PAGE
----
Pack to the Future: 3 Trend Setters On the Horizon

Pack to the Future: 3 Trend Setters On the Horizon

Outdoor Retailer Summer Market at Salt Lake City this year was a hotbed of innovations and fresh new products. From inflatable tents to minimalist running shoes, there were a number of new trends that are sure to have an impact on how we enjoy being outside.

One area in particular that seems to be enjoying a design Renaissance is the pack market, where everyone from kids to women to thru-hikers are getting a renewed focus in terms of fit, breathability and features. Perhaps the most competitive outdoor market after footwear and apparel, pack brands will continue to offer key elements of differentiation in the future. Here are three products that caught our eye at the Show:

Black Diamond Bolt
Black Diamond Softgoods Category Director Nathan Kuder thinks that active suspensions will be the key point of conversation in packs over the next three to five years, and says his goal is “to get as many people into active suspensions as possible.” That includes expedition-sized packs and daypacks, where BD will offer the new Bolt 24 and Sonar 26, featuring reACTIV suspension next spring. In both, that means more natural arm swing—as well as the kind of long trail comfort typically reserved for bigger models.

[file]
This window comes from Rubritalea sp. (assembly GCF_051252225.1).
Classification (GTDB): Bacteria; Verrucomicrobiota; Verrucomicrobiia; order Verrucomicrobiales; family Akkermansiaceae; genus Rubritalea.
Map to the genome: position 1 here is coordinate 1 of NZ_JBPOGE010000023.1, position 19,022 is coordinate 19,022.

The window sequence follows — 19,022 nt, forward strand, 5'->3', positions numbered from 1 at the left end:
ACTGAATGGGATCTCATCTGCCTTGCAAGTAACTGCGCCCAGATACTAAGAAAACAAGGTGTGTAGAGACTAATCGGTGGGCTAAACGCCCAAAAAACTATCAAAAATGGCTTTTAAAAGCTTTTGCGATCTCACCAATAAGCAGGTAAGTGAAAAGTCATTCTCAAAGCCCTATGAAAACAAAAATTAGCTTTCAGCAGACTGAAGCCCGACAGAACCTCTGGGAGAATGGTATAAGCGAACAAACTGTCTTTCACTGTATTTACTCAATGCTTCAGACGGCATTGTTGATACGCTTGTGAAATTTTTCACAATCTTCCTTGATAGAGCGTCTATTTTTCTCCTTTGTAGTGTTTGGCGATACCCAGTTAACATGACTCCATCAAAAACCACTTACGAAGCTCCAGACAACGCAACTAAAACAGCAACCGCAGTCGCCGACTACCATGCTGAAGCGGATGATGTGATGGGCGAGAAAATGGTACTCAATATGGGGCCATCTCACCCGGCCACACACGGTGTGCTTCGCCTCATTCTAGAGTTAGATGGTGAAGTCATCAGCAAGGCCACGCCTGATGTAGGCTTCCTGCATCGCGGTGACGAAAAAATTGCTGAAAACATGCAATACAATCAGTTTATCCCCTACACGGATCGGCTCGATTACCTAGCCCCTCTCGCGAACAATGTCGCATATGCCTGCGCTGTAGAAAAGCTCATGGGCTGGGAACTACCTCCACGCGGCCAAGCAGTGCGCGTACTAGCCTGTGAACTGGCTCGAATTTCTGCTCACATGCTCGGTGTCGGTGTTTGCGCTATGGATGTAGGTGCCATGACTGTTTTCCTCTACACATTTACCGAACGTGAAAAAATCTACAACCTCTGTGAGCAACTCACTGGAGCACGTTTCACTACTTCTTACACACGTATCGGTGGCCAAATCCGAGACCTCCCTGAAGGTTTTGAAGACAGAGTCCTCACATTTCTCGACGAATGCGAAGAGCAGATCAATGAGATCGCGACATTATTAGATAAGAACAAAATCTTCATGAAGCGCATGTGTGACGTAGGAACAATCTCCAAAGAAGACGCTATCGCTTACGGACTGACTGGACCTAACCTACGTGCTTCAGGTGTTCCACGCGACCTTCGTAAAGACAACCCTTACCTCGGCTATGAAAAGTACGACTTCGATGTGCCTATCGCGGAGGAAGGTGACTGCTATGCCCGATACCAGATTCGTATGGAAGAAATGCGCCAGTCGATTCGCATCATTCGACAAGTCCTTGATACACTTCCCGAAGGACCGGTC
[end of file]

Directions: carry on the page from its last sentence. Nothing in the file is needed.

Granite Gear Leopard AC 58
Granite Gear’s new Leopard AC 58 really could be a one-pack quiver for hikers looking to overnight, or hike the entire AT next summer. Literally trail tested by Justin Licther during his 2,000 mile hike of the Himalaya Range the previous summer, the 58 is a bigger version of the Leopard VC 46 pack, but built with the brand’s more rigid Air Current suspension. What impressed us most was the stripped down simplicity, as well as key features like multiple shoulder strap mounting positions and a removable floating lid. We can’t wait to test it ourselves in the field.

Millet Axpel
The most compelling aspect of this intermediate-sized pack is the higher pivot point, which Millet says will reduce back strain and make for a more comfortable fit for active mountaineers. We look forward to finding out for certain as one of our testers is currently using the model. What we can confirm is that the Axpel 42 is a bulk-free pack featuring a very visible “X” structure on the outside of the pack, which lets you customize the compression of your load. Our initial thoughts are that this could be a compelling pack for people who get a lot of vertical in their day, especially while wearing harnesses or scrambling up talus fields.